Nanopore Sequencing

The ONT direct RNA library preparation input material requirement is 500 ng of target molecule in a 9.5 µL volume (Table S6). For mRNA sequencing of the enolase control, the protocol was used according to the manufacturer’s instruction. For influenza vRNA sequencing, modifications were made to the protocol components (Table S2). We altered the supplied reverse transcriptase adapter (RTA) which has a T10 overhang (Tm ~ 20 °C) to target the ligation of the RTA to mRNA, with 12 nucleotides complementary to the conserved 3′ end of Influenza A vRNA23 (Fig. 1). RTA-U12 and RTA-U12.4 contained target sequences (5′ to 3′) AGC AAA AGC AGG and AGC GAA AGC AGG (Tm ~ 50 °C) respectively and were combined in a 2:3 molar ratio to a total concentration of 1.4 µM. This mixture was used as a direct replacement to the RTA supplied in the protocol for influenza A vRNA samples. Though there is some disagreement regarding the segment specific degeneracies of the 12 nucleotides at the 3′ end of the genome, RTA-U12 is expected to target the segments PA, NP, M, and NS; and RTA U-12.4 is expected to target the segments PB2, PB1, HA, and NA24,25. For the pure, crude, and contemporary virus experiments, 10 µL of vRNA was ligated to 1 µL of RTA-U12. For the LOD experiment, which also used influenza A (H1N1pdm09) virus, 9 µL of vRNA and 0.5 µL of 50 ng/µL enolase mRNA were combined and ligated to 1 µL of RTA-U12 and 1 µL of the stock RTA.

Adapter ligated RNA was directly sequenced on the MinION nanopore sequencing using a FLO-MIN107 flowcell equipped with the R9 chemistry. The enolase sequencing experiments were operated through MinKNOW versions 1.4.2, 1.7.7, and 1.10.11; the pure sequencing experiments were operated through MinKNOW 1.7.7; the crude, contemporary virus, and LOD 1 sequencing experiments were operated through MinKNOW 1.10.11; and the LOD 2–5 sequencing experiments were operated through MinKNOW 2.1. Raw data was basecalled using Albacore 2.1.10 (released 01/26/2018), and reads were assembled using IRMA26 with the FLU-MinION preset configuration to produce influenza A virus consensus sequences for comparison to MiSeq-derived consensuses. The FLU-MinION preset differs from the default FLU module settings by the following: dropping the median read Q-score filter from 30 to 0, raising the minimum read length from 125 to 150, raising the frequency threshold for insertion and deletion refinement from 0.25 to 0.75 and 0.6 to 0.75 respectively, and lowering the Smith-Waterman mismatch penalty from 5 to 3 and the gap open penalty from 10 to 6. For read-level comparisons of MinION to MiSeq, raw fastqs from both sequencing platforms were mapped with bwa-mem v.0.7.7 algorithm27 to MiSeq + IRMA derived consensus sequences as references. Bwa-mem settings were left default except for the following arguments: “-A 2” and “-B 3”. Figures and tables were created in Tableau v.10.4.3.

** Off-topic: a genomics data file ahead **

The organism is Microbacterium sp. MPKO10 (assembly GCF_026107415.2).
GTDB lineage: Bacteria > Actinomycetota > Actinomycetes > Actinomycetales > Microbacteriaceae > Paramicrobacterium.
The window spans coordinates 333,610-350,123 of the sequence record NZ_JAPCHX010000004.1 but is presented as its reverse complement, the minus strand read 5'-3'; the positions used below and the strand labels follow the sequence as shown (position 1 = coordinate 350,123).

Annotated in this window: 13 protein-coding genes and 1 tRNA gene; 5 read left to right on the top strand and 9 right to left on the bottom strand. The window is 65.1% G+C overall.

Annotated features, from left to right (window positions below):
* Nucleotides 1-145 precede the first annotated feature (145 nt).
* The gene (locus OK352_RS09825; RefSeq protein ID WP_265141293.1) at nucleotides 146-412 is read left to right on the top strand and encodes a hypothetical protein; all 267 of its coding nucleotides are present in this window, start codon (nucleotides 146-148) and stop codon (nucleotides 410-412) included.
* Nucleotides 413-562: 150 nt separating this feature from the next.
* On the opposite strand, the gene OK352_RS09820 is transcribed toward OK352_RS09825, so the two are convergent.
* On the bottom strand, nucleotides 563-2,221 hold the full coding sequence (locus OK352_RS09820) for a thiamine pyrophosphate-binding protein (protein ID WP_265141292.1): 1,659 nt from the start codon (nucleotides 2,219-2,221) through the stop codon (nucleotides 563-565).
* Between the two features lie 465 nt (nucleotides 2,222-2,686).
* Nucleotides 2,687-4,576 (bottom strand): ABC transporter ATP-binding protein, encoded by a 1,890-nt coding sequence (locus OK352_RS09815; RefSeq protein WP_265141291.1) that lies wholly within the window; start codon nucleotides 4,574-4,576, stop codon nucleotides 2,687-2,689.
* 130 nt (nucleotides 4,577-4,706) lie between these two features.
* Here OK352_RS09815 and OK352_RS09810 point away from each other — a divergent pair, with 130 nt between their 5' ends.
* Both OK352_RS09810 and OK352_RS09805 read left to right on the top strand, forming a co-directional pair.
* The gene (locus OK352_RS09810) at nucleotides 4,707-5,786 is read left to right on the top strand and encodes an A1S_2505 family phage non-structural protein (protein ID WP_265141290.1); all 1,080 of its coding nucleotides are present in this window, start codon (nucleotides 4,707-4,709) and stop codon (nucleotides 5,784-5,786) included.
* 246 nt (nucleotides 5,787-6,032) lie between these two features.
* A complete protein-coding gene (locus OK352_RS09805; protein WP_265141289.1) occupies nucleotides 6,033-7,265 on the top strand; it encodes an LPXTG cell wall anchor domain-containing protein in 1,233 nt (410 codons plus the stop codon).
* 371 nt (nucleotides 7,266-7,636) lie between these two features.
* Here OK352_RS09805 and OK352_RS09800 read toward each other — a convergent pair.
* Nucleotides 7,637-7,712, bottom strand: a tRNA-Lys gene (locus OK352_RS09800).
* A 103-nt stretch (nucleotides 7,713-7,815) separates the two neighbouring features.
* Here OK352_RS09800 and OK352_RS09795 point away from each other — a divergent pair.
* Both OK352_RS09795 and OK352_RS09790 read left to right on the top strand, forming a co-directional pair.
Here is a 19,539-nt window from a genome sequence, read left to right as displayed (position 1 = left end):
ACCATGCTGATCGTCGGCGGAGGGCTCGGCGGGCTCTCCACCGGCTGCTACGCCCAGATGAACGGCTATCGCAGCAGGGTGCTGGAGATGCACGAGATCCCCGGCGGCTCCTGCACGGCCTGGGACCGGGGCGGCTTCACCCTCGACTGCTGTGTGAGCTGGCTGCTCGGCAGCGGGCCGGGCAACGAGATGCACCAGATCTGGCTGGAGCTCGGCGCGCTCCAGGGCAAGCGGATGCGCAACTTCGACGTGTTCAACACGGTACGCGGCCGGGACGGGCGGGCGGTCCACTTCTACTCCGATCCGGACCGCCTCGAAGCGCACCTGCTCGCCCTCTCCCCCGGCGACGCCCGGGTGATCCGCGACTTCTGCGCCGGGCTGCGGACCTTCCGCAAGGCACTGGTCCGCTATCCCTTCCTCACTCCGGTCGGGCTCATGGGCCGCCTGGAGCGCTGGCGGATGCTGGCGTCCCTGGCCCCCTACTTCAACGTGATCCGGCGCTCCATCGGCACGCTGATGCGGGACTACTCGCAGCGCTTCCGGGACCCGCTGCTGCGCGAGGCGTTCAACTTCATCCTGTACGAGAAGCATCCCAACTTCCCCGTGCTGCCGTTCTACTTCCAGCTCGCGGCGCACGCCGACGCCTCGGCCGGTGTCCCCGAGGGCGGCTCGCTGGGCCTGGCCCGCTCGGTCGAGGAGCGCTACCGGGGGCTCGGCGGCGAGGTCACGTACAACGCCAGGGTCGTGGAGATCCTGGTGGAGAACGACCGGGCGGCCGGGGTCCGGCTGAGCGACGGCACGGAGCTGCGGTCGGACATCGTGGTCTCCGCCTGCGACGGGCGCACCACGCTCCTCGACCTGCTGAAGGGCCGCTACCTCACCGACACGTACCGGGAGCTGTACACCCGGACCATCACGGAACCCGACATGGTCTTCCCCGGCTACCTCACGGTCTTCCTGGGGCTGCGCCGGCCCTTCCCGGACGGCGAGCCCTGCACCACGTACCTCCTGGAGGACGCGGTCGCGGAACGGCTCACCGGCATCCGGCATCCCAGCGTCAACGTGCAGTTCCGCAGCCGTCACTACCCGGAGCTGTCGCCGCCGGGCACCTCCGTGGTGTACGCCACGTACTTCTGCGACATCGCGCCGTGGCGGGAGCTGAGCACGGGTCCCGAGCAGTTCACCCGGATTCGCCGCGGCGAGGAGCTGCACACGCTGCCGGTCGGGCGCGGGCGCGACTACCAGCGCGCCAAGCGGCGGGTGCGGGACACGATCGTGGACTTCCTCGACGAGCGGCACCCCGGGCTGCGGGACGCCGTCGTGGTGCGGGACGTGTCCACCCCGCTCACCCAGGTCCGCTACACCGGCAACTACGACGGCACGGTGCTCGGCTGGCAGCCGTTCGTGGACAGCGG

Error rates were calculated against the aligned plurality consensus sequence as follows:

  • Accuracy rate = 1 − average number of insertions, deletions, and minority alleles/sum of aligned bases + number of deletions and insertions at left-adjacent (upstream or 5′ to the site) base per position per segment.

  • Insertion rate = average number of insertions, irrespective of insertion length/sum of aligned bases + number of insertions at left-adjacent base per position per segment.

  • Deletion rate = average number of deletions, irrespective of deletion length/sum of aligned bases + number of deletions at left-adjacent base per position per segment.

  • Substitution rate = average number of minority bases/sum of aligned bases per position per segment.

  • Alignment read lengths were calculated as matching + inserted bases per read (CIGAR M + I).

Illumina MiSeq Sequencing